Wee Sam Bradley is one young man deserving of all your support
Memories. Sometimes they elude you with the passing of time.
I was considering some of my earliest memories playing Gaelic football and recalled my father standing behind the goals at the old Tempo field during parish league matches, when children from the two schools in Pobal parish would be split into three teams – Maguires, Harps and Shamrocks – to play a three-way tournament.
He would tell me to "look lively" and "put up your collar". Only now do you realise that he was having his own mischief and fun.
Either way, my mother and father traipsed around the county and country to watch me and my siblings play sports and music. Great times.
I remember Colm Bradley at that age. In 1987, Enniskillen Gaels were facing Roslea Shamrocks – team of the decade member Peter McGinnity and all – in the Fermanagh county final. The Gaels captain was Vincie Corrigan who had married into my mother's people, so we had a vested interest. Colm Bradley was a team mascot but he never made it for the photo, instead trying to kick the ball over the bar at the town end of the pitch.
As a child, Colm barely left Brewster Park. His father Ben was a fixture and his elder brother Simon was a child prodigy.
The curtain-raiser for the Fermanagh senior final has always been the county under-16 final and Enniskillen were also featuring in that.
Despite being eligible, Simon only played the last 10 minutes of the juvenile final as he was needed to play for the seniors. He kicked three points as the Gaels won 0-7 to 0-5 and uncle Vincie was able to accept the spectacularly-named New York Gold Cup with blood streaming from his nose. We thought he was Rambo.
Born into that kind of legacy, it was hardly a surprise that Colm would become a county footballer.
He was Pat King's 'secret weapon' when Fermanagh won their first Championship match in eight years in 1999, a schoolboy substitute terrorising the Monaghan defence and setting up a Raymie Gallagher point.
As the years went on he established himself on the team. Fermanagh fans will never forget the round two qualifier in Brewster Park, 2004.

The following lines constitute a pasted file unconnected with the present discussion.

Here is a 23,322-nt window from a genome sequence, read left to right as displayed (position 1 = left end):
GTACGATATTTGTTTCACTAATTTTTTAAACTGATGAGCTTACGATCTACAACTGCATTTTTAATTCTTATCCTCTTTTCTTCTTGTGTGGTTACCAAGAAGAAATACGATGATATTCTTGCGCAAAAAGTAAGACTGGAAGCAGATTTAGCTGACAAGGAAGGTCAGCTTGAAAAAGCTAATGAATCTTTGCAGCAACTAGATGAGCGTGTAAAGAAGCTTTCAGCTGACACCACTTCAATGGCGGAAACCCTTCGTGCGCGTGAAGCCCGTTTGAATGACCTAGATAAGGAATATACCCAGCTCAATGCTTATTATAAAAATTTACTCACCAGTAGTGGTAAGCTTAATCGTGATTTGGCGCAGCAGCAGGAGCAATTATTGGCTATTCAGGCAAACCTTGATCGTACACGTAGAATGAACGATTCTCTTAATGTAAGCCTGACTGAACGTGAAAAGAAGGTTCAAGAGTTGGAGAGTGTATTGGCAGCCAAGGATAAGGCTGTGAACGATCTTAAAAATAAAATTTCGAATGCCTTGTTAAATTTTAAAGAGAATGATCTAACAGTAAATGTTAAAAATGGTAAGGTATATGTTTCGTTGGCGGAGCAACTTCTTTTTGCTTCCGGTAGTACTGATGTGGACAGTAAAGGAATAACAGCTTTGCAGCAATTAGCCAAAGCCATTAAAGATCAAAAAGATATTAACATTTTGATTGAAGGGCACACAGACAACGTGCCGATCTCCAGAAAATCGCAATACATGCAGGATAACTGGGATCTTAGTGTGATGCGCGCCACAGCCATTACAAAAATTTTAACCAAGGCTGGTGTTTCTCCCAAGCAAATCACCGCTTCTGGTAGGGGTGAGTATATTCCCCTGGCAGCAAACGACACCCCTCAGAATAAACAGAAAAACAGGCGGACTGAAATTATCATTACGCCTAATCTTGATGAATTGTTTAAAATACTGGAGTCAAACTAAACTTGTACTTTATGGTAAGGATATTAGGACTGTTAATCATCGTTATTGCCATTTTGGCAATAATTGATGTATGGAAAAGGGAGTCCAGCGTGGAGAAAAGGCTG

With time up and Meath a point ahead he took a sideline kick on the right touchline, bending it over and forcing extra-time and an eventual victory.
Although as the years roll on the angle creeps closer to the endline with every telling. It was actually from the 14 metre line.
What a pity it does not exist in YouTube world, but feats such as this were enough to earn an All-Star nomination.
By the time he realised the commitment he had to give, injuries were already tripping him up.
But football is only a strand of life and Colm married Michelle from Mayo and before long their first child Sam arrived.
While his former team mates such as Shane McCabe, Ryan McCluskey and Marty McGrath have recently discovered the delights of fatherhood, Colm's experience have been an unending rota of treatments, meetings with doctors, rented houses and a high level of anxiety ever since Sam was diagnosed with high-risk Neuroblastoma in January.
This Saturday, each Ulster county will come together for a Sevens tournament in Brewster Park in aid of the Sam Bradley Care Fund.
The rules are that all players had to have played county football in the 90s, which means there will be dozens of All-Ireland medals jangling in the back pockets of men such as Joe Brolly, Mickey Linden and Martin McHugh.
It will be a laugh and a joke for the first 30 seconds, and then their competitive edge will kick in.
It begins at 3pm and will be well worth seeing.
This is what happens when someone in the GAA community is in trouble.
People put their hand up, they give up their spare time and they dig deep into their reserves of money and time to help out one of their own.
This is the Big Society in action.
While the day in itself will trigger much nostalgia and memories, the purpose of it is to raise funds for the treatment of Sam.
Last Friday evening, Sam helped out as the draw for the groups was made in the Brewster Park clubhouse.
Later the senior team were training on the main pitch and he stood behind the goals, fetching and kicking footballs. Just like his father and uncle before him.
Sam can have those memories, but only if we turn out in force and support the cause. Looking forward to seeing you there.